What is in this article?:
• Corn continues to lead the market, with oilseeds in second place.
• Predictions this year are for another boost in U.S. corn acreage.
WITH CONTINUED TIGHT supply numbers, soybean acres could increase substantially this year in the Southeast.
Soybeans are attracting the same level of grower interest as corn in the Southeast this year, with continued strong prices expected to continue through the 2013 planting season.
“When you look at the prices we were projecting last year, it’s not too far from what we’re looking at now,” says Nathan Smith, University of Georgia Extension economist.
“There was a less than 8 percent probability we’d see the prices we saw in 2012. So we ended up with one of those rare years when we were fortunate to be in the South in terms of growing corn and soybeans because we benefited from the Midwest having a drought.”
Smith presented his soybean outlook during this year’s Georgia/Florida Soybean/Small Grains Expo held in Perry, Ga.
Georgia growers harvested record yields across the board in 2013, with more than 1,000 pounds per acre of cotton, 180 bushels of corn, 4,550 pounds of peanuts, and 37 bushels of soybeans, says Smith.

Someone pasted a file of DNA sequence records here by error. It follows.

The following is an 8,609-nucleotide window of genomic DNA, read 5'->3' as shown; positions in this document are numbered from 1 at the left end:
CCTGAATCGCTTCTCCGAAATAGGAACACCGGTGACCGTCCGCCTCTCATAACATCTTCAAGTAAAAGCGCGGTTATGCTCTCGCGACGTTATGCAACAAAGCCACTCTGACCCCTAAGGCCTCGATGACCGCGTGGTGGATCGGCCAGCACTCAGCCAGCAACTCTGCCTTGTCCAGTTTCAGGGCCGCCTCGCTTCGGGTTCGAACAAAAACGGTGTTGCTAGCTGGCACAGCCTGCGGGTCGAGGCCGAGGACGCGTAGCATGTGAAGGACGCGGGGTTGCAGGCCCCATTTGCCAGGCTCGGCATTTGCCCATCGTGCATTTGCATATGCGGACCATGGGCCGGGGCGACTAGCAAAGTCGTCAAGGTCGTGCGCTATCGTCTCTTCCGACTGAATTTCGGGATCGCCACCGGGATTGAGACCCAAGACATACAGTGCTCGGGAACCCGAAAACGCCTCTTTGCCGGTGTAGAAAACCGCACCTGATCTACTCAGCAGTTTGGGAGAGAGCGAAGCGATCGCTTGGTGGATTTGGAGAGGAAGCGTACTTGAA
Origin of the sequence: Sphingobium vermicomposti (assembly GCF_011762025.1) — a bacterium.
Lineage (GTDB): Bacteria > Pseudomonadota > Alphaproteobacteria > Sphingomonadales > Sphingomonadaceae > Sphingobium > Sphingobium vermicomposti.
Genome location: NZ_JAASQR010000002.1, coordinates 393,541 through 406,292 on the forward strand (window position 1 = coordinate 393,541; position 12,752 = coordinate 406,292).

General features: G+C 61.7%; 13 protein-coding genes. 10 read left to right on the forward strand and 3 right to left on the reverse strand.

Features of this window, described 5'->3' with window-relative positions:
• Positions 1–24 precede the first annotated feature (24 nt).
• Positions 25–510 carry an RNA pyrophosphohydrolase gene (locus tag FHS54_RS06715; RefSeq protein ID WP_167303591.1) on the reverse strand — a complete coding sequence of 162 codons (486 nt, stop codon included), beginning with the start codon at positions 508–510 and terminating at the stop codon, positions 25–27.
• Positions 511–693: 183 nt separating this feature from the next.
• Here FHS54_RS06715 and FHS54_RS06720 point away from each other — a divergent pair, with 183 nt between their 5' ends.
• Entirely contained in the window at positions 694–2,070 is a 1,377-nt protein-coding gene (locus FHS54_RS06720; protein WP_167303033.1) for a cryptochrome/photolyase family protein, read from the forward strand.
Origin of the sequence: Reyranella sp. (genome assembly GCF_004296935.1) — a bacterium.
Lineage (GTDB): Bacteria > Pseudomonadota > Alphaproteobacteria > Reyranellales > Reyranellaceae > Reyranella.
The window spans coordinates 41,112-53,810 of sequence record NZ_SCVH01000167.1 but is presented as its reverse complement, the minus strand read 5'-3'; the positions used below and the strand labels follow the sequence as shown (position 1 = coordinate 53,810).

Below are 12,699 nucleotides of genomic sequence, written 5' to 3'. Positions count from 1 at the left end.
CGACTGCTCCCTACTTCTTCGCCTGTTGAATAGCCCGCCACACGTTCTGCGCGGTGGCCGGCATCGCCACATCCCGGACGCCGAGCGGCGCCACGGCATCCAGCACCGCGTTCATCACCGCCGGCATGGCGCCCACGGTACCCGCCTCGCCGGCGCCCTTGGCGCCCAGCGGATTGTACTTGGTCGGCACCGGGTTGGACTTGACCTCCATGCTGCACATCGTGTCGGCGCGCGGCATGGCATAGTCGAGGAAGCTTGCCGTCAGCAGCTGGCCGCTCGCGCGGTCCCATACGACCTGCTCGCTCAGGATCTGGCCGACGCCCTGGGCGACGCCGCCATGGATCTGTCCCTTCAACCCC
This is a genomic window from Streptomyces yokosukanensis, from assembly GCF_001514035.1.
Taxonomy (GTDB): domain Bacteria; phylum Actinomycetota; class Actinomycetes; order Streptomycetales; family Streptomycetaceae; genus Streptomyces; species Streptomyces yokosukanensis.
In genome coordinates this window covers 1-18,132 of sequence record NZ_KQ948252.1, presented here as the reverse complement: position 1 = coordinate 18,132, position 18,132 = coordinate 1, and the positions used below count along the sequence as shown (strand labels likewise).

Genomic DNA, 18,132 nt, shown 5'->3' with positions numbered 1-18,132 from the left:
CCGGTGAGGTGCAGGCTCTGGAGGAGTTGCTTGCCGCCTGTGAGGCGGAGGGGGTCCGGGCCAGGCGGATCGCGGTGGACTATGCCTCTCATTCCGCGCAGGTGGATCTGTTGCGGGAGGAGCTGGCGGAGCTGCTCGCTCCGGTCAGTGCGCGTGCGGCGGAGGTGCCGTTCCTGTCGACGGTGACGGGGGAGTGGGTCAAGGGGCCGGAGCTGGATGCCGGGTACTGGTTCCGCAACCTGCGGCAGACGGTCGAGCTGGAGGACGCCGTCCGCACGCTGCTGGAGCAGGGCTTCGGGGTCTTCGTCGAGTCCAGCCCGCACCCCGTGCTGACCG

Corn continues to lead the markets, he adds, with oilseeds in second place. Predictions this year are for another boost in U.S. corn acreage.
“The U.S. increased soybean acreage by a little over two million to 77 million acres in 2012, notes Smith.
“Georgia bumped up to about 220,000 acres and Florida increased by about 17 percent to 21,000 acres. Georgia’s planted acres kept growing throughout the year, with some ultra-late beans being planted following corn.”
Record-high yields in Georgia compared to a third consecutive year of declining yields in the United States, he says.
“The last report raised the average U.S. soybean yield to 39.6 bushels per acre. That has created a somewhat tight situation again in soybean supplies.”